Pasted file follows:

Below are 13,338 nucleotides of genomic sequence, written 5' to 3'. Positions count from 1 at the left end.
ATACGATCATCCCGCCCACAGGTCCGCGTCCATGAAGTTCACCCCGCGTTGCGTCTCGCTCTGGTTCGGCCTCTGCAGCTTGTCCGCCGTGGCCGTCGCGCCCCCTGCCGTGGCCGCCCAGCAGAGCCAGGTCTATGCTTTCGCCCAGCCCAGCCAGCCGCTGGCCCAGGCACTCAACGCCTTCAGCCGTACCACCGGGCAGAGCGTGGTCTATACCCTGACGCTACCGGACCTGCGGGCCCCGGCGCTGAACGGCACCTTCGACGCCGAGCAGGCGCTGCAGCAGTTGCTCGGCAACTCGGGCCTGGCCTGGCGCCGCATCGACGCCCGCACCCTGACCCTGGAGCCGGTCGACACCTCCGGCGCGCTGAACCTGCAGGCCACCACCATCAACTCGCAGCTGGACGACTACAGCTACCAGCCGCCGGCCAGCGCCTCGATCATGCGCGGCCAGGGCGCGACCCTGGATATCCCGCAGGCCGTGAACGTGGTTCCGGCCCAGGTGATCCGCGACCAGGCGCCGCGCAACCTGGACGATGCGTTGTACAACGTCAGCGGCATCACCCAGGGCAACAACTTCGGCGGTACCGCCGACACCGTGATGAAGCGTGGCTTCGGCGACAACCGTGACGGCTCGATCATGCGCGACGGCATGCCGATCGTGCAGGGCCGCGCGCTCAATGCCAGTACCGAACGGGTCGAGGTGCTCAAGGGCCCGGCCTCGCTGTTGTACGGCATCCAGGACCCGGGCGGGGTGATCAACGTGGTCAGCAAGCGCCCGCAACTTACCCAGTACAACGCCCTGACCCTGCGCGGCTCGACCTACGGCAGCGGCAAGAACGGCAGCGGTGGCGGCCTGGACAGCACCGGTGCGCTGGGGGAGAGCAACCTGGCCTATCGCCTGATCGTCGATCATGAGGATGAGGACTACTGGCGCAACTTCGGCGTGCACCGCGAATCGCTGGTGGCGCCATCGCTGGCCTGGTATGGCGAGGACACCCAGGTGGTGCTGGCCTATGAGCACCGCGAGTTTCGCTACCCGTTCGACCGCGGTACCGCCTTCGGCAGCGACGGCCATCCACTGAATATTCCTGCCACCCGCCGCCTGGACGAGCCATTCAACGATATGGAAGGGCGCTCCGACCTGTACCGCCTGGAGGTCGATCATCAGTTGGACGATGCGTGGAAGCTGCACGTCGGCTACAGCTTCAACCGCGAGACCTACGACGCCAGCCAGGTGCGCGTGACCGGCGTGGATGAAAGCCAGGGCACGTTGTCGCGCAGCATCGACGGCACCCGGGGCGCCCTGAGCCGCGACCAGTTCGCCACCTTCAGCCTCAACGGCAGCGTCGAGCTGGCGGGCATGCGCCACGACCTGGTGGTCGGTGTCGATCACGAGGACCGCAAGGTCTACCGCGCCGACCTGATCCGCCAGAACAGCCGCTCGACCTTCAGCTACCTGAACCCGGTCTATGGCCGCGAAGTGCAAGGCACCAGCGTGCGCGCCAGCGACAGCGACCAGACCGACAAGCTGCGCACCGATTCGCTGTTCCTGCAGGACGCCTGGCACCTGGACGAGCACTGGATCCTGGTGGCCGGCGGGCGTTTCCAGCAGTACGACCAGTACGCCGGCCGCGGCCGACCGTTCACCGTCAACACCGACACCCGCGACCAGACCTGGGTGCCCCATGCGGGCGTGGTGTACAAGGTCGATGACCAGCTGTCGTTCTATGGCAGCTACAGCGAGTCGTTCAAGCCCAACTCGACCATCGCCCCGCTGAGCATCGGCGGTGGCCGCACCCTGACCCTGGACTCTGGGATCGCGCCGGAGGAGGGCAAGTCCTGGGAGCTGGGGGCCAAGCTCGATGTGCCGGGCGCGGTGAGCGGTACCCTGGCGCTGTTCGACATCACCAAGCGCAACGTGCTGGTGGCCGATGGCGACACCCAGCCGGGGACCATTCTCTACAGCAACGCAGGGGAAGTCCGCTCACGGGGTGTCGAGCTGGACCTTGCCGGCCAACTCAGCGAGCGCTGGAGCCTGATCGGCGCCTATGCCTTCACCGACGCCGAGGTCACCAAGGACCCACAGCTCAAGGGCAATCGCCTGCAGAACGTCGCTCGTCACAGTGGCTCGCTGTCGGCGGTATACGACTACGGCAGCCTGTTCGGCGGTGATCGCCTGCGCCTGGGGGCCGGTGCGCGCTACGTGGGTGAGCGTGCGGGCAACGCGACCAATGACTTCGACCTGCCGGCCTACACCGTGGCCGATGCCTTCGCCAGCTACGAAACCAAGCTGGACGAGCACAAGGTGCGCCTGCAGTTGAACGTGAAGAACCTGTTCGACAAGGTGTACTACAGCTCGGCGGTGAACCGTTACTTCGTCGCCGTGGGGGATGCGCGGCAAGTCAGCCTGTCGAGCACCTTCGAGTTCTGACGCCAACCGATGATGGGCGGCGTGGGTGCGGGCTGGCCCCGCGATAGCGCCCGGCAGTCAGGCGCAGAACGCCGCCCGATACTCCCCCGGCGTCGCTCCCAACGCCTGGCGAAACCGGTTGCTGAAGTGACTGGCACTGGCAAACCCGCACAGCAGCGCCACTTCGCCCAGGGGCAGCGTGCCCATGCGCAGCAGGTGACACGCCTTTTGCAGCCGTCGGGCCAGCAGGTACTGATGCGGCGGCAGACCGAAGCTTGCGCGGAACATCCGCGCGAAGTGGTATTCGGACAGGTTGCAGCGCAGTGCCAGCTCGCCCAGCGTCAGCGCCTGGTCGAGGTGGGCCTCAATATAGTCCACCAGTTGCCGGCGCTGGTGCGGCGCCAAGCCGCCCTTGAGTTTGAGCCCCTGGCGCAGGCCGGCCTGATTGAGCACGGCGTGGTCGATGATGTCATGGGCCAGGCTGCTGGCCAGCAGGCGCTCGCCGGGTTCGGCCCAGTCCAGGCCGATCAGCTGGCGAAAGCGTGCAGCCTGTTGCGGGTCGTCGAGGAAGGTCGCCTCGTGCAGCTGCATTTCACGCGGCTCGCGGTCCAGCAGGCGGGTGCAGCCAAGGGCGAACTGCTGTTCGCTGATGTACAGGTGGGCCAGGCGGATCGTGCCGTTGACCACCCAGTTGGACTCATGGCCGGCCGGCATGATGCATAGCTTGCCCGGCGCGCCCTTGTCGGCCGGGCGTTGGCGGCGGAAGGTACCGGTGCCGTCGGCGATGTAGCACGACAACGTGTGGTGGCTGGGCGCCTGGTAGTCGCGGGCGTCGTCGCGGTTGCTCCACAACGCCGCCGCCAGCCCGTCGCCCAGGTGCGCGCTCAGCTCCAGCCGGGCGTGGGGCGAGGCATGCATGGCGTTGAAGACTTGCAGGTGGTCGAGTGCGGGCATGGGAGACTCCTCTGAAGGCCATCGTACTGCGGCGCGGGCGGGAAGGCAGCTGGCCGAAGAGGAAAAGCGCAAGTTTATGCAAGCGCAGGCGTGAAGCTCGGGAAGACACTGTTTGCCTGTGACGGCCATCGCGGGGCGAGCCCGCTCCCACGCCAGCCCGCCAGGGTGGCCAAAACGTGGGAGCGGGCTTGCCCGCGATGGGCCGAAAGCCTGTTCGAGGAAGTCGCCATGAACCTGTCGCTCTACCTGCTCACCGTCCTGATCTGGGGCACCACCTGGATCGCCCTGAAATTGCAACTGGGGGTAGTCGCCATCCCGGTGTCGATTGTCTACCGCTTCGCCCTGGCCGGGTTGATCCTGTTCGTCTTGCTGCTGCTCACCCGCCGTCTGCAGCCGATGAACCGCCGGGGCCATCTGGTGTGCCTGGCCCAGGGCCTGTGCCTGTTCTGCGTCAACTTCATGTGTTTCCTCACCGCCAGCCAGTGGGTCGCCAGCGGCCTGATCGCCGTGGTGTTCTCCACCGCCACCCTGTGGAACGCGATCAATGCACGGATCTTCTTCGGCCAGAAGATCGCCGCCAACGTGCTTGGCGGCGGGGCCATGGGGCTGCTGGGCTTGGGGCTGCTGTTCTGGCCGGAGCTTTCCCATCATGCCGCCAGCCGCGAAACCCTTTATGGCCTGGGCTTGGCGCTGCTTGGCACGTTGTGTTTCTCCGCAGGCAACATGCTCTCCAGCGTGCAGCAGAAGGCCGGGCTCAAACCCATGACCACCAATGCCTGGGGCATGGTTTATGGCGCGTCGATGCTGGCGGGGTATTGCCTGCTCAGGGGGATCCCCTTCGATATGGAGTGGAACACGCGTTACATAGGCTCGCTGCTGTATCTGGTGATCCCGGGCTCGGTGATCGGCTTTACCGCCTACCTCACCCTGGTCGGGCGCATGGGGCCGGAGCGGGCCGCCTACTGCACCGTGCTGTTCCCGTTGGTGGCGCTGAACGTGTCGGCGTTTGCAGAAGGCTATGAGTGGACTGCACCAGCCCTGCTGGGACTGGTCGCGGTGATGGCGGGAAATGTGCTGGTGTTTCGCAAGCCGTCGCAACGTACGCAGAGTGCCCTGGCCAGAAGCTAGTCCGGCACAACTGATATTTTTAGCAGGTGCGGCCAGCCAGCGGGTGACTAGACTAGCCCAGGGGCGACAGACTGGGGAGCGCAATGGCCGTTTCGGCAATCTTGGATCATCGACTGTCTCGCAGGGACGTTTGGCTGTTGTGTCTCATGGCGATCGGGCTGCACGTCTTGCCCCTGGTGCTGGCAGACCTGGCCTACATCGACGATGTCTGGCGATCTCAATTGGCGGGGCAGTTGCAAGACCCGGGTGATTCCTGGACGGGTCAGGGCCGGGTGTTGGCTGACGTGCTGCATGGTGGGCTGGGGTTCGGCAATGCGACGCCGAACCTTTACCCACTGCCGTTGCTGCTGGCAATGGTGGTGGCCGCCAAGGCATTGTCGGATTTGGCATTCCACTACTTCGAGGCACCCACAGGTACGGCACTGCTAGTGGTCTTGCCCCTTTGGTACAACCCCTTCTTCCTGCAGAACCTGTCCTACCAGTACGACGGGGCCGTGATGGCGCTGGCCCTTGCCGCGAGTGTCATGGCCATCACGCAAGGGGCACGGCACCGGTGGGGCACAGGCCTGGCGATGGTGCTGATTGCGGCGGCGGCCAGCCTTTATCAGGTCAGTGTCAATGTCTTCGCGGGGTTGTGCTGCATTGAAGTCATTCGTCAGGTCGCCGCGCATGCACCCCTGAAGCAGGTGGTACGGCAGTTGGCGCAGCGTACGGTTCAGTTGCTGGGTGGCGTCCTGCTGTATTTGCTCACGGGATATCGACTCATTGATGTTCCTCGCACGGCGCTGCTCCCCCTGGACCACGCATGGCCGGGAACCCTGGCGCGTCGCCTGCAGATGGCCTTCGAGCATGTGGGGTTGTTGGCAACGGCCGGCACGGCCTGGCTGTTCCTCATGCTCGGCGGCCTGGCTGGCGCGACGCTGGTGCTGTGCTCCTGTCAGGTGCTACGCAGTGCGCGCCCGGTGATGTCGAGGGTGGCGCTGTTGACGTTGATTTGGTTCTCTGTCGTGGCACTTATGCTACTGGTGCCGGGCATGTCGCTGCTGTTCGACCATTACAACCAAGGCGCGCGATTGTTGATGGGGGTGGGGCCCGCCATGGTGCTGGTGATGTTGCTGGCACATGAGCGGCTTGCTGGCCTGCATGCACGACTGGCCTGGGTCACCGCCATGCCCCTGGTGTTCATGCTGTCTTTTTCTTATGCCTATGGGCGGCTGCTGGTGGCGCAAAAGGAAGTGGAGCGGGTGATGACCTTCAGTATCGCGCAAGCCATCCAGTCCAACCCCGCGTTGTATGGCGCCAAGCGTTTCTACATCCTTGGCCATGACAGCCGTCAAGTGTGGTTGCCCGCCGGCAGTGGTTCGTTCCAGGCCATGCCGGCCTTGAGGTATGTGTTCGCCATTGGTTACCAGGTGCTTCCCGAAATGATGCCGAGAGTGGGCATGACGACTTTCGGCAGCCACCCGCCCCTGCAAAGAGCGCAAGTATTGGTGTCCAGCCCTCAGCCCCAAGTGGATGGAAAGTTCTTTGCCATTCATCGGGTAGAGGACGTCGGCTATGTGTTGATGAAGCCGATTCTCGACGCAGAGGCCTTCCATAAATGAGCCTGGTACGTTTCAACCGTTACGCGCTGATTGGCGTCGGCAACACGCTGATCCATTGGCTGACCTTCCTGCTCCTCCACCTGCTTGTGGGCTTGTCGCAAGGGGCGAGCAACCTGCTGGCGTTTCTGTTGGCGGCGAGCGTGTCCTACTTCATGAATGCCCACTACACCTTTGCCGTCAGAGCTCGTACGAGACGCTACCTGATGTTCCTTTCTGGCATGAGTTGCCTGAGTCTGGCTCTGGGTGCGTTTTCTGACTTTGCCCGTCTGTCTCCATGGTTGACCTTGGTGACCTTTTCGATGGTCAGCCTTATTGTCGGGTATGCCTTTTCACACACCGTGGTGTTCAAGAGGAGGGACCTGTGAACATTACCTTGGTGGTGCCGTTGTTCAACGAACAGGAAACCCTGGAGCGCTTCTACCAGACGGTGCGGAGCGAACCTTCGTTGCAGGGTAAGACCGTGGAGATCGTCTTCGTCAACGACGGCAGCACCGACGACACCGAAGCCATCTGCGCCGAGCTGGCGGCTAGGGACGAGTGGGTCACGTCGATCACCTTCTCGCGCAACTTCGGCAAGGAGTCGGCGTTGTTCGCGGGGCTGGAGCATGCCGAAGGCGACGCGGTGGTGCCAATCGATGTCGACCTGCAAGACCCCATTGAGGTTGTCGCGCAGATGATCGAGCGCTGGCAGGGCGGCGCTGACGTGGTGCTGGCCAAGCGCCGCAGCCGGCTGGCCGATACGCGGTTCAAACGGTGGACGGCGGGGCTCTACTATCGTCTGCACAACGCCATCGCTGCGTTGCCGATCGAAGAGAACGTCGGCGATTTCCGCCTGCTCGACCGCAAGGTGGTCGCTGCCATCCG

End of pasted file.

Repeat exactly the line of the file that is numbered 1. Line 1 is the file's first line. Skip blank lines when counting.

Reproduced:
Below are 13,338 nucleotides of genomic sequence, written 5' to 3'. Positions count from 1 at the left end.